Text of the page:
Ouch. The Southeastern Conference football schedule hasn’t yet begun and the New York Times offers an article suggesting the Arkansas Razorbacks aren’t up to playing in the league.
The days in the Southwest Conference were glorious, the article recounts. But:
Since joining the SEC in 1991, the Razorbacks have had just one top-10 finish, in 2011, when their two losses came to the two teams that played for the national championship: Alabama and Louisiana State. Those are two extraordinarily formidable programs that, as a member of the SEC West, Arkansas now plays — and often loses to — every year.
….Now Arkansas has a problem that seems all too common among teams that have switched conferences in college football’s modern era, usually with money as a prime motivator: It may just be in the wrong league. Rutgers, Maryland, Boston College — are you listening?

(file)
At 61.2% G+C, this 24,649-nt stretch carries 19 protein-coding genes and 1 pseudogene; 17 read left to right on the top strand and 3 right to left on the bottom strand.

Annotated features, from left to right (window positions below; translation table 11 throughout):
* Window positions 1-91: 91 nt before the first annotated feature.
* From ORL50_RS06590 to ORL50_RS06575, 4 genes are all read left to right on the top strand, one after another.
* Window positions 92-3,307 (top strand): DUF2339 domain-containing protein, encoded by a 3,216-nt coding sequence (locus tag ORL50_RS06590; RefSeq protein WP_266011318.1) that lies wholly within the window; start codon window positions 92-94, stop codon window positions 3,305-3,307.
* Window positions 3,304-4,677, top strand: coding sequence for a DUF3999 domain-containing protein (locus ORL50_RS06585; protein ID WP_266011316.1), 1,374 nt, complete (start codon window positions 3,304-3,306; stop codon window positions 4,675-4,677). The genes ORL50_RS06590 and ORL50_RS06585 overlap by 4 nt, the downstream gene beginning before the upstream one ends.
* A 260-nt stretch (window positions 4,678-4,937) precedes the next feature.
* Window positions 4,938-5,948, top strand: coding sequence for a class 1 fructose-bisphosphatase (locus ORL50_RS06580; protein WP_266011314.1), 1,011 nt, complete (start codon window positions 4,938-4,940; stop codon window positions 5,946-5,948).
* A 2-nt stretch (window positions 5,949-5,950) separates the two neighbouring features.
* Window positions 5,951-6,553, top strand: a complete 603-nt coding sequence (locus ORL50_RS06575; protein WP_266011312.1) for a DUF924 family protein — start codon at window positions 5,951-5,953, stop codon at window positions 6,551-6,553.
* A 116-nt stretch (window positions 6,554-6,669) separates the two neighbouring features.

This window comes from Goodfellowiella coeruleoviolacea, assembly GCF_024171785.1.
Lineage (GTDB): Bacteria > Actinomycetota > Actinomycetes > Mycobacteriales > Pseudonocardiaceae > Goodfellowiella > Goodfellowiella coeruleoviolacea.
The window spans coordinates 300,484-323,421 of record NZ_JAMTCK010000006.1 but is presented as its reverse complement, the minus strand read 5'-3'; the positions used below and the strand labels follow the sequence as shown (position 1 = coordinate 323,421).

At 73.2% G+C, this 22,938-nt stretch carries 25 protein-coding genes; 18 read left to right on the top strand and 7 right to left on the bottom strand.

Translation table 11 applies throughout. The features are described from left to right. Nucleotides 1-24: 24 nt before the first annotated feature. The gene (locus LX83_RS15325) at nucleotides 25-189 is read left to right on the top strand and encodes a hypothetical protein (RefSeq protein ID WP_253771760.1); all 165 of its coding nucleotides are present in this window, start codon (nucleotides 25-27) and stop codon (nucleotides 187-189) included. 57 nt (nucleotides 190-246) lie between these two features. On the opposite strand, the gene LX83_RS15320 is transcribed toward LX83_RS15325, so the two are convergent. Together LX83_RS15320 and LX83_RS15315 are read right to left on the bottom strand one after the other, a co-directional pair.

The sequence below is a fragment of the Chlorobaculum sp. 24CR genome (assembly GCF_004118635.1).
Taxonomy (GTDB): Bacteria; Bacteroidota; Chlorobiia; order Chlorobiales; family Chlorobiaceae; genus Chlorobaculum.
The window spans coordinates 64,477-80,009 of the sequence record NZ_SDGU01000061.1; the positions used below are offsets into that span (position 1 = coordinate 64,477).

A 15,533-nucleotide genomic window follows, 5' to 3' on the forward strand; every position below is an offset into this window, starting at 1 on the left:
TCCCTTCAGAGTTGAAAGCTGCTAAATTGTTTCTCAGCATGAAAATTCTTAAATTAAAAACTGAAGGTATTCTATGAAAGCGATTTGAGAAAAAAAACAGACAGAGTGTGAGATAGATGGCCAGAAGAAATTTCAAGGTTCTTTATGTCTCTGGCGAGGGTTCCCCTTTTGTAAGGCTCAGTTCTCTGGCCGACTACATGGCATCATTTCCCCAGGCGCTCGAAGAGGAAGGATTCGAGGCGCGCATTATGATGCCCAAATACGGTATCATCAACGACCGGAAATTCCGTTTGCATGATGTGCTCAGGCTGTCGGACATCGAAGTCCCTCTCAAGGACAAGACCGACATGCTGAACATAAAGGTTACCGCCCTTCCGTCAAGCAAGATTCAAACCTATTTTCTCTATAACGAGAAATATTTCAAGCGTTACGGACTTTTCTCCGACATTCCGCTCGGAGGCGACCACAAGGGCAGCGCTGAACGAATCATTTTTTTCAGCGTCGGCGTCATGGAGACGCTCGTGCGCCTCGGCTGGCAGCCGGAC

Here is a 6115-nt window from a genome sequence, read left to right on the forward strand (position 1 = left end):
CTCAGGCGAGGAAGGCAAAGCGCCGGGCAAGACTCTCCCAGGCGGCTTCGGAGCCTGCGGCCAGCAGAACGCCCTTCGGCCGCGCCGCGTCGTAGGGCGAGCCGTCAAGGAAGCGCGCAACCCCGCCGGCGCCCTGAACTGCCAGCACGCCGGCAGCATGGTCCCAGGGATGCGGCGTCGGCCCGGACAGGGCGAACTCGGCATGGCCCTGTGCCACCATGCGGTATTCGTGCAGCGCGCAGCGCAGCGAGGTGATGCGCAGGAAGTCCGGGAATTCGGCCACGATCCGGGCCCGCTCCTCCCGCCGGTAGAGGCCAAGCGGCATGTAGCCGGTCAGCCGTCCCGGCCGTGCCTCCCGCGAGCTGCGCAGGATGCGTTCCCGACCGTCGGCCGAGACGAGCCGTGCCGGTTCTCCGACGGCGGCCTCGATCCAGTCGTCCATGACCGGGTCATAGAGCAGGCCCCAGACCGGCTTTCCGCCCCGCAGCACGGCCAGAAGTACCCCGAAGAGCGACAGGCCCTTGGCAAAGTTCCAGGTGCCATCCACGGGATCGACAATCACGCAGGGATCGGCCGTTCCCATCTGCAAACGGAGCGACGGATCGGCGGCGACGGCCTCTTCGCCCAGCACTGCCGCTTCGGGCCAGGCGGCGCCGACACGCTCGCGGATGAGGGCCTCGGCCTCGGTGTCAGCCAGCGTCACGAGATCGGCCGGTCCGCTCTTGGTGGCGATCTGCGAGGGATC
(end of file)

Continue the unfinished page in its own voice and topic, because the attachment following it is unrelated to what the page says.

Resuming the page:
Among other bits: Houston Nutt opines and the article notes that the move to the SEC produced what Frank Broyles had envisioned — money and lots of it. It also notes another conference switcher, Texas A&M, has done pretty well.
One person — Mike Tranghese, a former Big East commissioner who now advises the SEC — thinks the schools were motivated by considerations other than competitiveness.
For many programs, changing leagues “put them in one of the Power 5 conferences, which protected them both politically and institutionally,” Tranghese said. “Anything good that came about regarding competition was a bonus.”
He added, “There’s nothing wrong with that.”
Fans of Arkansas, Rutgers and a few other programs might beg to differ.